“It was a difficult second half for us,” Lockett said. “We had to truly learn what it meant to adjust, when the first half we never had to. We were truly faced with having to learn how to adjust.
“That sometimes is hard for people in general.”
So the pandemic has proven.
Lockett analogized to basketball, when a good three-pointer shooter is confronted suddenly with a defender determined to force the shooter to dribble.
“You have to adjust your game,” he said. “We’d done so many things that was, like, out of this world, to where people (said) this offense is crazy. Then teams started doing some of the things that we hadn’t seen on film.”
The failure to respond was partly the fault of an increasingly injured O-line, partly the fault of Wilson, and obviously some was the fault of offensive coordinator Brian Schottenheimer, or he’d still have his job in Seattle. Carroll too, shares a chunk of the blame because he lost, temporarily at least, the trust of his quarterback to be able to fix things.
A casualty was Lockett’s production. After the Cardinals game, he caught more than six balls in a game only once the rest of the way (nine in the second Arizona game). In the playoffs against the Rams, he caught two balls on four targets for 43 yards.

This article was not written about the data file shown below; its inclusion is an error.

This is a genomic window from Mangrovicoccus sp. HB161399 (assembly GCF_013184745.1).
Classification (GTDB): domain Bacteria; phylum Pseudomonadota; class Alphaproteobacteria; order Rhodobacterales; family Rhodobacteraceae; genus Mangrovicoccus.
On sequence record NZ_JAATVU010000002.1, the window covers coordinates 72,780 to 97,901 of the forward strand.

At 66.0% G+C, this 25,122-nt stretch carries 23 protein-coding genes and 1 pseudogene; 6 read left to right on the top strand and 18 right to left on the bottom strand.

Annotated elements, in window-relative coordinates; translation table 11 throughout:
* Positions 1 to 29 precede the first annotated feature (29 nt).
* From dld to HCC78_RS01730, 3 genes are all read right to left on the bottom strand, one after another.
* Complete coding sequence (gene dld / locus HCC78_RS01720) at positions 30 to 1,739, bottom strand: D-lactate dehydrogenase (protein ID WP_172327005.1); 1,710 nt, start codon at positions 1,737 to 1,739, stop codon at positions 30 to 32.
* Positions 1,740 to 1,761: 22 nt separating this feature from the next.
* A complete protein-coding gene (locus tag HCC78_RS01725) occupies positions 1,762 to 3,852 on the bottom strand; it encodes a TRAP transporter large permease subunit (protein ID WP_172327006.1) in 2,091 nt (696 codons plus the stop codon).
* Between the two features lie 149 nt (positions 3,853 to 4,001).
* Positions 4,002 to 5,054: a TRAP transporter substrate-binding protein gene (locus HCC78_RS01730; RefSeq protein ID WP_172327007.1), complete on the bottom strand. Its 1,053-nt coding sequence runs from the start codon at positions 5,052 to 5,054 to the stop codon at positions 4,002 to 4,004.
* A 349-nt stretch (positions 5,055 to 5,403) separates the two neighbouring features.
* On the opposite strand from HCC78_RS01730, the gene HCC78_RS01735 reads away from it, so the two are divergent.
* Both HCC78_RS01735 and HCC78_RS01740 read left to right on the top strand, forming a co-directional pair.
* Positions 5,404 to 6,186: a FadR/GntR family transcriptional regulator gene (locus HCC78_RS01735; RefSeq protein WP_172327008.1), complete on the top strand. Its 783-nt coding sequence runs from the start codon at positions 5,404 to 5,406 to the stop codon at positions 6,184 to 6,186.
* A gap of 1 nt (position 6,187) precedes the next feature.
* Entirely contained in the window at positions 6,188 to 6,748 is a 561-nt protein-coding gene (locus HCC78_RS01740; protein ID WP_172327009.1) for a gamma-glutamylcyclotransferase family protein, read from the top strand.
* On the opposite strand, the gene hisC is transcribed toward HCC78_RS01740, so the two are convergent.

That didn’t discourage the Seahawks from signing Lockett, 29 in September, to a four-year extension worth up to $69.2 million — a deal as long as Carroll’s extension.
The restructuring lowered the salary cap number due Lockett on his current deal from $14 million to $8 million, which helped the Seahawks sign free agents that appear to be a net uptick for the roster.
Naturally, Lockett was gratified to be held in such high regard by the team that took him in the third round of the 2015 draft (69th overall) from Kansas State.
“It was an amazing feeling that they even wanted to keep me on the team even longer,” he said. “I understand this is a business. Sometimes it works out in the best interests of ourselves as players, and sometimes it doesn’t. It benefits other players. So just to be able to see how they feel about me, brings that type of feeling that they want me here just as much as I want to be here.
“I would love to finish my career as a Seattle Seahawk.”
It also sounded as if he’s eager to start up the latest chapter with Shane Waldron, the new coordinator poached from the Rams.
“We watched the Rams and how they did a lot of things — they did a lot of great things,’’ he said. “They utilize people in a lot of great ways. I think there’s a lot of things that we can learn. There’s a lot of things he brings to the table which may be new to not only us, but maybe coaches.
“We got to figure out how to be able to find ways to keep moving forward and keep attacking while seeing what they’re throwing at us.”
Sounds as if Lockett is hinting he wants Waldron to teach an old dog some new tricks.
Wonder from whom he got that idea?
— Seattle Seahawks (@Seahawks) October 26, 2020